On Thursday and Friday here in central Virginia, we had a February warm spell, with the high above 70º F! A pond is near my house, and, on my way home yesterday, I heard the definitive sound of spring: peepers. In this part of the country, spring peepers are the harbingers of spring, but, in other places in North America, the duty is served by different species. Check out the map, showing who announces Spring’s arrival in your area.
There are five main bringers of spring in North America: The spring peeper, the wood frog, the Western chorus frog, the spotted chorus frog, and the Pacific chorus frog. Check out some proper introductions to these virtuosos below.
Why do frogs sing? Frogs sing for a variety of reasons, but in spring, the male usually is singing to attract a female mate. Only females of the same species will be attracted to these calls, which is why there are so many different sounds that different frogs make. Frogs can also call to define their territory and to alert others to an intruder or alarm an intruder.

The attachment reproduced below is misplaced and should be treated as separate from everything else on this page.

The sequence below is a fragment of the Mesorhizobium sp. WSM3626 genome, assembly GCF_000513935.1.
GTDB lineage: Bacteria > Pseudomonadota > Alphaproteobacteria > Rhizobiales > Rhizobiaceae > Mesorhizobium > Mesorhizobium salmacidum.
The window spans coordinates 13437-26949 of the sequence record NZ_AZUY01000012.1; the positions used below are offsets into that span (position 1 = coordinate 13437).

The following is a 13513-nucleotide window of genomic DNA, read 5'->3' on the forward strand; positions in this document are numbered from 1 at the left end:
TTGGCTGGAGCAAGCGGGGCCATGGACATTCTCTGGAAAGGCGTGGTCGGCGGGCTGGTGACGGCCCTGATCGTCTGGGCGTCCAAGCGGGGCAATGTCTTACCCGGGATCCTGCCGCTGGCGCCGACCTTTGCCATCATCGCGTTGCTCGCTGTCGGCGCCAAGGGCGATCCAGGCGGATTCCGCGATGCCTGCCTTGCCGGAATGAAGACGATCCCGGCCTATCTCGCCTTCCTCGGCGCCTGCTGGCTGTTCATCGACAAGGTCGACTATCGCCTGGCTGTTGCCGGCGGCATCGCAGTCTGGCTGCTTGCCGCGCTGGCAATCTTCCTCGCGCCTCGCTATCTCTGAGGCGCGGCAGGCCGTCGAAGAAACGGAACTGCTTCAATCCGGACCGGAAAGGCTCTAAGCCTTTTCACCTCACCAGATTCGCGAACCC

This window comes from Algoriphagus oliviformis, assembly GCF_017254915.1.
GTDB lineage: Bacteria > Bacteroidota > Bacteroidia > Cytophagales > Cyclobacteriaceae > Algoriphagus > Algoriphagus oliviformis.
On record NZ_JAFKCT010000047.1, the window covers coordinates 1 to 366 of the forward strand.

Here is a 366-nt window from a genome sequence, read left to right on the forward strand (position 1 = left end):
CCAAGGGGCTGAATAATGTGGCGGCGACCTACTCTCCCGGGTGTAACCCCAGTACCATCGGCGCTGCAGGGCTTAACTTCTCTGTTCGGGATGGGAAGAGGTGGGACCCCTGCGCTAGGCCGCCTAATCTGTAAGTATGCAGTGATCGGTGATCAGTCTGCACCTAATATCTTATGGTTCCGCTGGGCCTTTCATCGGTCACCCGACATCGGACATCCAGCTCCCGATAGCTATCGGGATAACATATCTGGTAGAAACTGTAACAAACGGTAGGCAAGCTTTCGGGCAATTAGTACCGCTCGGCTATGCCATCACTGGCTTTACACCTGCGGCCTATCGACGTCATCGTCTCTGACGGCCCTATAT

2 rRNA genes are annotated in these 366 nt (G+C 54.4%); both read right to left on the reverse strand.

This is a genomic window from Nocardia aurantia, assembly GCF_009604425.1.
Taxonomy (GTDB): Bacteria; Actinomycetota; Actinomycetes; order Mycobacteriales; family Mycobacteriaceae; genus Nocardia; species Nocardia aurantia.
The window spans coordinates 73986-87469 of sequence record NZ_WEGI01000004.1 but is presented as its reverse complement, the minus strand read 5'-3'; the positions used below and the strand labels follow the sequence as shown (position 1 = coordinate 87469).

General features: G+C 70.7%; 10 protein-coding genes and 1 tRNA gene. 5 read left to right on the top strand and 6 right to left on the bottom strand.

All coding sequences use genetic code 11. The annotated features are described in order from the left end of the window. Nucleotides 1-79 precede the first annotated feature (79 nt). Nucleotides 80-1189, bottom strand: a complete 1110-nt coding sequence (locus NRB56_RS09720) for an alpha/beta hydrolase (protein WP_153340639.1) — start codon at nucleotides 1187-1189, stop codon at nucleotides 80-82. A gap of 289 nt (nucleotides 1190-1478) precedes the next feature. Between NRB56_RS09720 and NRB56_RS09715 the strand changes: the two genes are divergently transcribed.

How do frogs sing? Unlike us, frogs sing with their mouths closed. They squeeze their lungs so that air flows across their vocal chords and into their vocal sac, the part on the throat of the frog that blows up like a balloon. The vocal chords vibrate, and the vocal sac amplifies that sound, like a natural microphone. Other frogs can hear the call, because they have sensitive circular membranes on either side of their heads, called the tympanic membrane, which catches these sound vibrations and sends their message to the brain.
When does frog calling start? The first frog call always happens as winter weather warms, but the exact timing varies from place to place and year to year. Because of global climate change, frog calling is thought to be starting earlier and earlier. The citizen science website Journey North is tracking these first calls, so you can report when you first hear frog calls in your area here.